Consumer Confidence? Bah! The Ladies Who Shop at Dress Barn Aren’t Cowering

A short while back, I wrote that shares of Ann Inc., (ANN) owner of Ann Taylor stores, seem undervalued. Same goes, in an even bigger way, for Ascena Retail Group (ASNA).

Oh, pardon me. You probably know Ascena by its old corporate name: Dress Barn. The Dressbarn chain, with 800 stores nationwide, is owned by Ascena. Two years ago the company’s managers switched to the new name to add a little panache and to remind investors that it also owns two other retail chains. The other two are Maurices (750 stores) and a tweens-clothing chain called Justice (900 stores).

Anyway, Ascena happens to be one of the most solid retail chains around. You won’t see a lot of buff, spendy Abercrombie & Fitch (ANF) types bouncing into Dressbarn or Maurices. But Ascena’s infinitely less-sexy stores attract hordes of sober, middle-class women who are eager to stay on a budget and who also often—not always—wear larger sizes.

But before we even study the cash cow that is Dressbarn, we must answer a bigger question: why buy shares of retailers in the middle of these economic doldrums?

They’ve been on the rise lately, quietly outperforming the S&P 500 in the past few months.

^INX Chart

^INX data by YCharts

Retail stocks are also a potentially smart contrarian play. See, at the end of last month, the University of Michigan and Thompson Reuters released their latest index of “consumer sentiment.” The index dropped 7.7%, to a level of 73.2, prompting headlines like “Consumer Sentiment In U.S. Falls To Lowest Since December” and “Consumer spending, confidence fall to lowest levels of the year.”

Alarmists. Fact is, the index still reads roughly in line or above most of the levels we’ve seen since early 2008. You can see the press releases for yourself here. And you can compare it to the Conference Board’s Consumer Confidence Index here.

At the least, it’s too soon to know what’s really happening with these confidence and sentiment indexes. But retail spending looks reasonably healthy for now.

US Retail Sales Chart

US Retail Sales data by YCharts

Meanwhile, thanks to all this nervousness about consumers and their confidence, retail stocks are appealingly cheap. For example, Wal-Mart Stores’ (WMT) sales per share has zoomed ahead, but the stock’s P/E ratio hasn’t.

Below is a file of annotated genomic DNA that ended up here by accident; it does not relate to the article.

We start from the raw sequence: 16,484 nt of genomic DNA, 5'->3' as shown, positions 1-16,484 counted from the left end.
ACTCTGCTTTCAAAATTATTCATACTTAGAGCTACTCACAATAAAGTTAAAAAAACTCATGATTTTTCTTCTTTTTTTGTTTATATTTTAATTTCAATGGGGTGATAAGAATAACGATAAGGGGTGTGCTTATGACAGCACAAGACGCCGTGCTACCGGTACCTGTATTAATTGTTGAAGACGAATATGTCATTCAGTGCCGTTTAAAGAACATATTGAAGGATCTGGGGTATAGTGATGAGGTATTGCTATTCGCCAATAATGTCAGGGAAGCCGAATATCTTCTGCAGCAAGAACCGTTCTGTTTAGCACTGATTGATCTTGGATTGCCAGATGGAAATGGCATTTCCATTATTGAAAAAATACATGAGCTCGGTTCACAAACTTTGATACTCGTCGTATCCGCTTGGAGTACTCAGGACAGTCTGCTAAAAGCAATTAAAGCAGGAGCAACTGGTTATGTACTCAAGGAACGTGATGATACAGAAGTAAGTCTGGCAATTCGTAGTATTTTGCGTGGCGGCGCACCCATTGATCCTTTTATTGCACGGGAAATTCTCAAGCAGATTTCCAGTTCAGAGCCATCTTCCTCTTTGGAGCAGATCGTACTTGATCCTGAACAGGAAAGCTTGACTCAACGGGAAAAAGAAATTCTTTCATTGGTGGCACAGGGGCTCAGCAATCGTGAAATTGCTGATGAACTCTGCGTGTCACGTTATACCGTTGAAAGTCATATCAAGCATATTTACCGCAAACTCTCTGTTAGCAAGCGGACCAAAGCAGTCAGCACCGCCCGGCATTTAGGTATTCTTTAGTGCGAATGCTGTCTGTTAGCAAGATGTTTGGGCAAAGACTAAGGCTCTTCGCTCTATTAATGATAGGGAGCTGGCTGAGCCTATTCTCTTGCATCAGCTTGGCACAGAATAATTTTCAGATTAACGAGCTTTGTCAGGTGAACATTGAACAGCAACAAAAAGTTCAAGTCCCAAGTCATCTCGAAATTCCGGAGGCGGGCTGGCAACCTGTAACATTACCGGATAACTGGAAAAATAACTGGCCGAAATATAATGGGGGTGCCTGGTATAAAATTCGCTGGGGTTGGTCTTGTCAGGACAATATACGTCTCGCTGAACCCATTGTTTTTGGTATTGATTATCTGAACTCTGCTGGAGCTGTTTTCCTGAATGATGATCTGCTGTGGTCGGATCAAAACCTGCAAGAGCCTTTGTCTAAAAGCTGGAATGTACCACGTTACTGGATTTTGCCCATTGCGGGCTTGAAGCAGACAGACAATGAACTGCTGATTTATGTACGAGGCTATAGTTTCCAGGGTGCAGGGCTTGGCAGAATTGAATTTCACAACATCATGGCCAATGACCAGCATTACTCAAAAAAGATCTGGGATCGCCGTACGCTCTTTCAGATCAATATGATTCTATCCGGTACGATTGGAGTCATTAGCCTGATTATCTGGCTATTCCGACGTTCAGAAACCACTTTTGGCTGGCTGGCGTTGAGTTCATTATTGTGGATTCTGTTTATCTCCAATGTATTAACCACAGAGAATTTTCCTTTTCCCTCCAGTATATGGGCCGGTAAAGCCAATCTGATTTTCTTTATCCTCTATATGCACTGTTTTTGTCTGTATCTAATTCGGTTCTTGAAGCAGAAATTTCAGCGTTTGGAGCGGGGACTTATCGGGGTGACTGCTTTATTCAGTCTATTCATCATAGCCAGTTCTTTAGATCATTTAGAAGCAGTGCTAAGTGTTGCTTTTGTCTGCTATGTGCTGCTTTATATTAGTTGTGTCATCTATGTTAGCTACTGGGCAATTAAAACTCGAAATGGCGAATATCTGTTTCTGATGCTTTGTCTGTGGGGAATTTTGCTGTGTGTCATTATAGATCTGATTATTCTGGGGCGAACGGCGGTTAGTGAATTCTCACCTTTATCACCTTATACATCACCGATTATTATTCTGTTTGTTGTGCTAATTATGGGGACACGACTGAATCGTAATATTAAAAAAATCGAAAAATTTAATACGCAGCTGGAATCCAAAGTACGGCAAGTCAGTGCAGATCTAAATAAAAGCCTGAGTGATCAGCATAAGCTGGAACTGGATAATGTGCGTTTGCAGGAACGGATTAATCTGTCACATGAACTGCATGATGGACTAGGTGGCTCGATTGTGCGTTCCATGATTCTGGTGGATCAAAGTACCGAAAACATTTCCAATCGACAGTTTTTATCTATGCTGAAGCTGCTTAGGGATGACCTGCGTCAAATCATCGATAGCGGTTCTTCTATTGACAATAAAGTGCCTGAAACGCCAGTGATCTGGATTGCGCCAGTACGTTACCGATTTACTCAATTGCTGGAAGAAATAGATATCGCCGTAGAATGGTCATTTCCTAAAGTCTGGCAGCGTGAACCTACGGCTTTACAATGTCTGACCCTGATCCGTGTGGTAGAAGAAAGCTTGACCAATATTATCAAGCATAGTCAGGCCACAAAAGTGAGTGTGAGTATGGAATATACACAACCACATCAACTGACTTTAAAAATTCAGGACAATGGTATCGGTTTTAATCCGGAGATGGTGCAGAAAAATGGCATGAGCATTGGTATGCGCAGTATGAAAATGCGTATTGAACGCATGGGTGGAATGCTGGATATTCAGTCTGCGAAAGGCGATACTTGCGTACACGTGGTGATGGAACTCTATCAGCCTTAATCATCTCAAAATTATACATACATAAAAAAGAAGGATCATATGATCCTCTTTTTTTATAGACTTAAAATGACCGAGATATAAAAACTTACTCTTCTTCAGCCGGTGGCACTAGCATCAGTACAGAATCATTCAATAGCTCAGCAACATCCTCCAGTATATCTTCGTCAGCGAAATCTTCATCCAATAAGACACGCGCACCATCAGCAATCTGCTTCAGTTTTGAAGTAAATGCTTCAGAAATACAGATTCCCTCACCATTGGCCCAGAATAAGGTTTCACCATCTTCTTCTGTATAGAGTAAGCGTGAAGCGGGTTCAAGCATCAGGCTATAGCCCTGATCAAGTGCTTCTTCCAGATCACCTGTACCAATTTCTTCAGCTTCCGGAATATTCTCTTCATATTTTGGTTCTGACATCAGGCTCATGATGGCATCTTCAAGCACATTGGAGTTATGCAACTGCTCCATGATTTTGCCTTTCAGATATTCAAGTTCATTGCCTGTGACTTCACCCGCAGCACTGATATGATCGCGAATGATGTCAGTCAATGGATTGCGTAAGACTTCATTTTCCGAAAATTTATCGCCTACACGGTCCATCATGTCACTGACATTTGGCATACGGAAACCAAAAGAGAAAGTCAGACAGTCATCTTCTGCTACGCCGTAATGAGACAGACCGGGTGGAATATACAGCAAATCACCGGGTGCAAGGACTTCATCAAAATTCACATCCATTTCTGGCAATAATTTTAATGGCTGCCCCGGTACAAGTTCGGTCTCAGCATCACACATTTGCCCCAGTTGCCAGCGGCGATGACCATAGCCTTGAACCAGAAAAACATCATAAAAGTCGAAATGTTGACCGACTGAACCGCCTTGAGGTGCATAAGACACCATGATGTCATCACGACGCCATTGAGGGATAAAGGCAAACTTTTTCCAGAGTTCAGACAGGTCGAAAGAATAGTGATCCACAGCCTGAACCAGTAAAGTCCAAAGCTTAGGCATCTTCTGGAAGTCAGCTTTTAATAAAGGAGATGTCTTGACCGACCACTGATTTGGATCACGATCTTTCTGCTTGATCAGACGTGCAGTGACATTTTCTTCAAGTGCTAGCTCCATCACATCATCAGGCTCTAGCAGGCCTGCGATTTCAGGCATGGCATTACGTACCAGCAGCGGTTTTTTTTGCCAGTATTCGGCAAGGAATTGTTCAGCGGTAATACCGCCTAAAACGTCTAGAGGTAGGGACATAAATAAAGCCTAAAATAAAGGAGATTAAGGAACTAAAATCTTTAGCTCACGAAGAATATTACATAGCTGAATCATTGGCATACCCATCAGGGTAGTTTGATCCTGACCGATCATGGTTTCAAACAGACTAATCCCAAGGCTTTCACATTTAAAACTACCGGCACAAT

WMT PE Ratio Chart

WMT PE Ratio data by YCharts

I think the claims that the U.S. consumer is dead are so overblown. Economist Nouriel Roubini was claiming a few years ago that Americans would boost their savings rates as high as 10%. In fact, the U.S. Department of Commerce reports, Americans aren't even socking away half of what Roubini expected.

US Personal Saving Rate Chart

US Personal Saving Rate data by YCharts

Anyway, back to Dressbarn—I mean Ascena. The company is a steady earner:

ASNA Earnings Per Share TTM Chart

ASNA Earnings Per Share TTM data by YCharts

It’s fairly large, with a large market capitalization:

ASNA Market Cap Chart

ASNA Market Cap data by YCharts

And it has maintained very low debt:

ASNA Debt to Equity Ratio Chart

ASNA Debt to Equity Ratio data by YCharts

Ascena stock chart has had a pretty good 12 months compared to other retailers:

ASNA Chart

ASNA data by YCharts

But what I like most about Ascena is that it is cheap. If I persuaded you that Ann Taylor owner Ann Inc. was cheap, Ascena is even cheaper. Like Ann, Ascena has shares with a PE ratio well below those of similarly-sized retailers like Abercrombie & Fitch, Aeropostale (ARO) and American Eagle Outfitters (AEO).

ASNA PE Ratio Chart

ASNA PE Ratio data by YCharts

But unlike Ann, Ascena didn’t report any significant losses during the recent economic meltdown.

ASNA Earnings Per Share Chart

ASNA Earnings Per Share data by YCharts

Ascena is projected to earn roughly $1.36 a share this year and nearly $1.60 a share next year. That’s healthy, 15% to 17% growth. When stocks are cheap, that kind of EPS growth can be quite meaningful.

Now, I know what you’re thinking. Ascena’s trailing P/E ratio of 15 doesn’t seem very cheap compared to that of most blue-chip stocks. According to Barron’s, the Dow Jones Industrials’ average ratio is 14.2 and that the S&P 500’s ratio is 15.3.

But don’t forget: Ascena is a no-debt stock. Its $1.1 billion in current assets, which include $610 million in cash and equivalents, dwarf the company’s $713 million in liabilities.

It’s pretty common for retailers to have low debt. (They’re wise to avoid it, since they sign lots of long-term leases on their stores. Those long-term leases are not all the different from off-balance-sheet mortgages.) But still, no-debt stocks should trade at a much, much higher P/E ratio than debt-laden stocks.

Unless you’re really bearish on the economy or you believe the nonsense about the death of U.S. consumers, then Ascena shares are worth a closer look. As the fear of another recession dissipates, the stock price could easily track the company’s earnings growth and perhaps see some expansion in P/E ratio.

Stephane Fitch is an editor for the YCharts Pro Investor Service which includes professional stock charts, stock ratings and portfolio strategies.



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